98.   Competition cases appear to accept, as a given, the necessity for lengthy detailed evidence. They reflect a general trend in litigation. The lawyer’s and judge’s challenge in the 21st century is to consider whether all the evidence that is currently treated as relevant or admissible is really necessary and whether there are more efficient, inexpensive, but just ways to put before the Courts the material for decision. Centuries ago, the common law developed exclusionary rules of evidence, such as the parol evidence rule, to contain the size of litigation and so ensure that there was a real and practical opportunity for ordinary members of the community to have access to justice.

99.   The complexity of current legislation and the progressive expansion of what is justiciable may be curtailing rather than enhancing our society’s practical ability to provide the community at large with access to justice. We need to think again.

*              A paper presented to the Competition Law Conference on 24 May 2014.

**           Justice Steven Rares is a judge of the Federal Court of Australia, an additional judge of the Supreme Court of the Australian Capital Territory and Vice President of the Judicial Conference of Australia.  The author acknowledges the assistance of his associate, Jessica Ji, in the preparation of this paper.  The errors are the author’s alone.

[1] par 1.4

[2] pars 3.1, 3.3.1, 3.3.2, 3.3.3

[3] par 4.4

[4] par 6

[5] Parliamentary Counsel: Reducing Complexity in Legislation at [7]-[9]

[6] The King and Attorney-General of the Commonwealth v The Associated Northern Collieries (1911) 14 CLR 387

[7] Adelaide Steamship Co Ltd v The King and the Attorney-General of the Commonwealth (1912) 15 CLR 65

[8] Attorney-General of the Commonwealth v Adelaide Steamship Co Ltd [1913] AC 781; 18 CLR 30

[9] [1913] AC at 800 for himself and Viscount Haldane LC, Lords Shaw of Dunfermline and Moulton

[10]   6 E & B 47

[11]   [1913] AC at 809-810

[12]   221 US 1 (1910)

[13]   [1913] AC at 801

[14]   Coco v The Queen (1994) 197 CLR 427 at 435-438 per Mason CJ, Brennan, Gaudron and McHugh JJ

[15]   (2004) 221 CLR 309 at 329 [21]

[16]   [1998] AC 539 at 587, 589

[17]   in a passage approved by French CJ, Gummow, Hayne, Crennan and Kiefel JJ in Saeed v Minister for Immigration and Citizenship (2010) 241 CLR 252 at 259 [15]

[18]   (2009) 239 CLR 446 at 455-456 [28]

[19]   Mills v Meeking (1990) 169 CLR 214 at 234; Corporate Affairs Commission (NSW) v Yuill (1991) 172 CLR 319 at 339-340

[20]   Singh v The Commonwealth (2004) 222 CLR 322 at 385 [159]

[21]   (2002) 123 FCR 298 at 410-412

[22]   (2012) 293 ALR 257 at 268-269 [39]

[23]   Alcan (NT) Alumina Pty Ltd v Commissioner of Territory Revenue (2009) 239 CLR 27 at [47]

[24]   s 44ZZRD(2)(a) and (c)

[25]   s 44ZZRD(4)(b) and(c)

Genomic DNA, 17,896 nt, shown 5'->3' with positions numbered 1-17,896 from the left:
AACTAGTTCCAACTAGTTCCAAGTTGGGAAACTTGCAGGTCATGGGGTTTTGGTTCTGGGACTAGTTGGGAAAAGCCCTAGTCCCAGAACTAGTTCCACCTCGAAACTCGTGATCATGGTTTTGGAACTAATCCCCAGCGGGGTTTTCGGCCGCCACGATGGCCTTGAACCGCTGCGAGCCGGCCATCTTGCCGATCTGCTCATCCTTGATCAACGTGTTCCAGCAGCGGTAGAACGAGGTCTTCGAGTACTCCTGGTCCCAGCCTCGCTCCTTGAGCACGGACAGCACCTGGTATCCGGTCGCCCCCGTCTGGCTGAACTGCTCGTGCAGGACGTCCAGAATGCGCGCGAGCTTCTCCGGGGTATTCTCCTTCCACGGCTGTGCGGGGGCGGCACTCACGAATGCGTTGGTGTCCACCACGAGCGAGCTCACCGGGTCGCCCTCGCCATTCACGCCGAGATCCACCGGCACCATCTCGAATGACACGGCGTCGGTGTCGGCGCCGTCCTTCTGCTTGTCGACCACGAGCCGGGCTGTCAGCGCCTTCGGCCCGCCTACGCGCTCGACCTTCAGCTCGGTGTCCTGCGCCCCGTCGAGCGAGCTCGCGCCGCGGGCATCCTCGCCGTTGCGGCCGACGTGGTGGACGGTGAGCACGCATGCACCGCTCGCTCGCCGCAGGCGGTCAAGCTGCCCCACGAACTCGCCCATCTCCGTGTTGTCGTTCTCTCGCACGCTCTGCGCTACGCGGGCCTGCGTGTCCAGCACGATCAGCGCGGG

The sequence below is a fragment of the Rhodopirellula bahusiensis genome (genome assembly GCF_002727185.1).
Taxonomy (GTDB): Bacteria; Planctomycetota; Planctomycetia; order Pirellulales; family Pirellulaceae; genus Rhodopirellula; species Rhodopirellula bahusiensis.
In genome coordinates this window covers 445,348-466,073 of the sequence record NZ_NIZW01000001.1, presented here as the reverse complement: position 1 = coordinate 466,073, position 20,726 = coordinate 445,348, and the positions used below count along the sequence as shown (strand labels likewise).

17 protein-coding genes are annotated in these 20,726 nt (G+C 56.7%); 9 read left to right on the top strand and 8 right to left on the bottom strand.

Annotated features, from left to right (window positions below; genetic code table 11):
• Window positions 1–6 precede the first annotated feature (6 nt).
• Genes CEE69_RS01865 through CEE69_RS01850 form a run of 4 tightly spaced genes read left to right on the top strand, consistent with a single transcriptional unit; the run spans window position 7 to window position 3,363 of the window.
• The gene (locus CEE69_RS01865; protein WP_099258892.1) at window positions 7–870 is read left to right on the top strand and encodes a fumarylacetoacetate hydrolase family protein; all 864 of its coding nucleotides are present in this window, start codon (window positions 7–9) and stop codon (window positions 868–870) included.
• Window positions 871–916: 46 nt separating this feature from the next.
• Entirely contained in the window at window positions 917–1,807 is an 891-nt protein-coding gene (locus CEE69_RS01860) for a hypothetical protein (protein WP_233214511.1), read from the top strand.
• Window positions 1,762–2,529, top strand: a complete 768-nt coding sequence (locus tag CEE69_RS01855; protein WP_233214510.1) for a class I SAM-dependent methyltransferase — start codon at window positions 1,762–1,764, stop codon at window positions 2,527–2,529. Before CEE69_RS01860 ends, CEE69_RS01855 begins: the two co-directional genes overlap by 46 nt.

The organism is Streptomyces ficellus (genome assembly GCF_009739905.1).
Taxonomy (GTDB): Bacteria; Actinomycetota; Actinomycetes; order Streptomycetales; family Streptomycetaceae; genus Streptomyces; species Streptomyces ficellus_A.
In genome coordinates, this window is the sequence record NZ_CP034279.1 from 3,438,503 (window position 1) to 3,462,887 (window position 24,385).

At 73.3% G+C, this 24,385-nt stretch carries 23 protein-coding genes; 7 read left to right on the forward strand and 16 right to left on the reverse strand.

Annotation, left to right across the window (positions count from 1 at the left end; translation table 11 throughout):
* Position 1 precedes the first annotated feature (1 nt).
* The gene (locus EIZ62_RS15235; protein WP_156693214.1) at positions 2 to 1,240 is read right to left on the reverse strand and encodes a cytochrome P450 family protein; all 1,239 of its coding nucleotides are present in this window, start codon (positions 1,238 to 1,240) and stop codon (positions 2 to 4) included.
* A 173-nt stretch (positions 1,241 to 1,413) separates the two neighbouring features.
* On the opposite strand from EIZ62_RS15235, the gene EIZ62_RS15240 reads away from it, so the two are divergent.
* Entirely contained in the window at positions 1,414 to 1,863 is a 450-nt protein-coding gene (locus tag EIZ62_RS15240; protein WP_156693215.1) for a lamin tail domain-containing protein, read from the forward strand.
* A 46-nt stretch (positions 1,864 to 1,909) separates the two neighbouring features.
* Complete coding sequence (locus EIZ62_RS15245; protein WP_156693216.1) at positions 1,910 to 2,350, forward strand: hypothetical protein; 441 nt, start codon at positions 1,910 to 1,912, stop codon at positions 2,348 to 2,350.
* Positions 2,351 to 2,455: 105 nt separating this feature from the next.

[26]   (2012) 301 ALR 1 at 247 [947]-948]

[27]   [1969] P 136 at 152

[28]   Glanville Williams: Criminal Law: The General Part (2nd ed 1961) at 290

[29]   Riddle v The King (1911) 12 CLR 622 at 629

[30]   Antonin Scalia and Bryan A Garner: Reading Law: The Interpretation of Legal Texts (2012): Thomson/West, St Paul at 134

[31]  3 Jurisprudence at 493 (1959

[32]   ibid at 134

[33]   Ex from Ernst Freund, Standards of American Legislation 225-226 (1917; repr 1965)

[34]   ALRC 103 at p 86

[35]  Akers (as joint foreign representative) v Saad Investments Company Limited: (In Official Liquidation [2013] FCA 738 at [19] per Rares J, [2014] FCAFC 57 at [72] per Allsop CJ, Robertson and Griffiths JJ agreeing

[36]   Ch 8

[37]   Ch 8

[38]   Ch 11

[39]   Ch 16

[40]   draft recommendation 8.1

[41]   draft recommendation 11.4

[42]   draft recommendation 11.5

[43]   SC Eq 11

[44]   Information request 11.3

[45]   draft recommendations 11.8, 11.9, 11.10

[46]   see Optiver Australia Pty Ltd v Tibra Trading Pty Ltd (2012) 203 FCR 520 at 531-532 [37]-[41] where I discussed the power)

[47]   see Expense Reduction Analysts Group Pty Ltd v Armstrong Strategic Marketing Pty Ltd (2013) 303 ALR 199 at 210-212 [53]-[57] per French CJ, Kiefel, Bell, Gageler and Keane JJ; Aon Risk Services Australia Ltd v Australian National University (2009) 239 CLR 175 at [92]-[93], [98]; see too PFR II SA v OMFS Co I Ltd [2014] 1 WLR 1386 at 1399-1400 [56]; [2013] EWCA Civ 1288 per Briggs CJ with whom per Briggs Beatson and Maurice Kay LJJ agreed

[48]   draft recommendations 16.1 and 16.2

[49]   [1983] 1 AC 1 at 10

[50]   (1912) 16 CLR 99 (following the decision of the Supreme Court of the United States in Crandall v State of Nevada 6 Wall 35 at 44; see too Lange v Australian Broadcasting Corporation (1997) 189 CLR 520 at 560 per Brennan CJ, Dawson, Toohey, Gaudron, McHugh, Gummow and Kirby JJ

[51]   Hansard: HC Deb 15 December 1948 Vol 459 at 1221-1222

[52]   the Crown or the Australian Competition and Consumer Commission

[53]   (2013) 303 ALR 199 at 210-212 [51]-[57]

[54]   303 ALR at 210 [51]